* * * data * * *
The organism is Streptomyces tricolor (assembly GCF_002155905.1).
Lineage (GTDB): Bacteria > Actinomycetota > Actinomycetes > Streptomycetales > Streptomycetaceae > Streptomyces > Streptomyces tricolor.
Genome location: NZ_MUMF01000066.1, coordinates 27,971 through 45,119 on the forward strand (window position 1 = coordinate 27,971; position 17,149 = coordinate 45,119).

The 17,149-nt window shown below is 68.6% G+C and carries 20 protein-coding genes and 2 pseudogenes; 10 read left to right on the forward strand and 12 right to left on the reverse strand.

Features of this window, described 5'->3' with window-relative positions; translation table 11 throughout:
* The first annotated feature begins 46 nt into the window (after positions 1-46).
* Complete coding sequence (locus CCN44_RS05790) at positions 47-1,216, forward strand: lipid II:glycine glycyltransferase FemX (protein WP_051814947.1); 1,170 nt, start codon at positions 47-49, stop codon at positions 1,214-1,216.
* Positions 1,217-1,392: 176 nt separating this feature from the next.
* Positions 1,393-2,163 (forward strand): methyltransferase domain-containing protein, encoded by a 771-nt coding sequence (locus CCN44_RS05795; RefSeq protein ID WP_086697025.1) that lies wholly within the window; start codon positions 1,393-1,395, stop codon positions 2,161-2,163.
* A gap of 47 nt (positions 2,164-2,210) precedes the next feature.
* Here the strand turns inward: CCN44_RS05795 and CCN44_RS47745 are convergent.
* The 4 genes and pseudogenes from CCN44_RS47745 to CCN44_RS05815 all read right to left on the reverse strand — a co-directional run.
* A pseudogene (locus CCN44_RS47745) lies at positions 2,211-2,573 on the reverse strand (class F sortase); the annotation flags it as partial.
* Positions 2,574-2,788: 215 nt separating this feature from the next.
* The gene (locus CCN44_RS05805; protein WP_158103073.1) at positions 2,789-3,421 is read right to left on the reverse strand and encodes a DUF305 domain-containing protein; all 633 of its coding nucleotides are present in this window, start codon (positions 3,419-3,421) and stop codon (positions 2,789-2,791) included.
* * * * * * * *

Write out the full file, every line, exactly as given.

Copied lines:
The organism is Streptomyces tricolor (assembly GCF_002155905.1).
Lineage (GTDB): Bacteria > Actinomycetota > Actinomycetes > Streptomycetales > Streptomycetaceae > Streptomyces > Streptomyces tricolor.
Genome location: NZ_MUMF01000066.1, coordinates 27,971 through 45,119 on the forward strand (window position 1 = coordinate 27,971; position 17,149 = coordinate 45,119).

The 17,149-nt window shown below is 68.6% G+C and carries 20 protein-coding genes and 2 pseudogenes; 10 read left to right on the forward strand and 12 right to left on the reverse strand.

Features of this window, described 5'->3' with window-relative positions; translation table 11 throughout:
* The first annotated feature begins 46 nt into the window (after positions 1-46).
* Complete coding sequence (locus CCN44_RS05790) at positions 47-1,216, forward strand: lipid II:glycine glycyltransferase FemX (protein WP_051814947.1); 1,170 nt, start codon at positions 47-49, stop codon at positions 1,214-1,216.
* Positions 1,217-1,392: 176 nt separating this feature from the next.
* Positions 1,393-2,163 (forward strand): methyltransferase domain-containing protein, encoded by a 771-nt coding sequence (locus CCN44_RS05795; RefSeq protein ID WP_086697025.1) that lies wholly within the window; start codon positions 1,393-1,395, stop codon positions 2,161-2,163.
* A gap of 47 nt (positions 2,164-2,210) precedes the next feature.
* Here the strand turns inward: CCN44_RS05795 and CCN44_RS47745 are convergent.
* The 4 genes and pseudogenes from CCN44_RS47745 to CCN44_RS05815 all read right to left on the reverse strand — a co-directional run.
* A pseudogene (locus CCN44_RS47745) lies at positions 2,211-2,573 on the reverse strand (class F sortase); the annotation flags it as partial.
* Positions 2,574-2,788: 215 nt separating this feature from the next.
* The gene (locus CCN44_RS05805; protein WP_158103073.1) at positions 2,789-3,421 is read right to left on the reverse strand and encodes a DUF305 domain-containing protein; all 633 of its coding nucleotides are present in this window, start codon (positions 3,419-3,421) and stop codon (positions 2,789-2,791) included.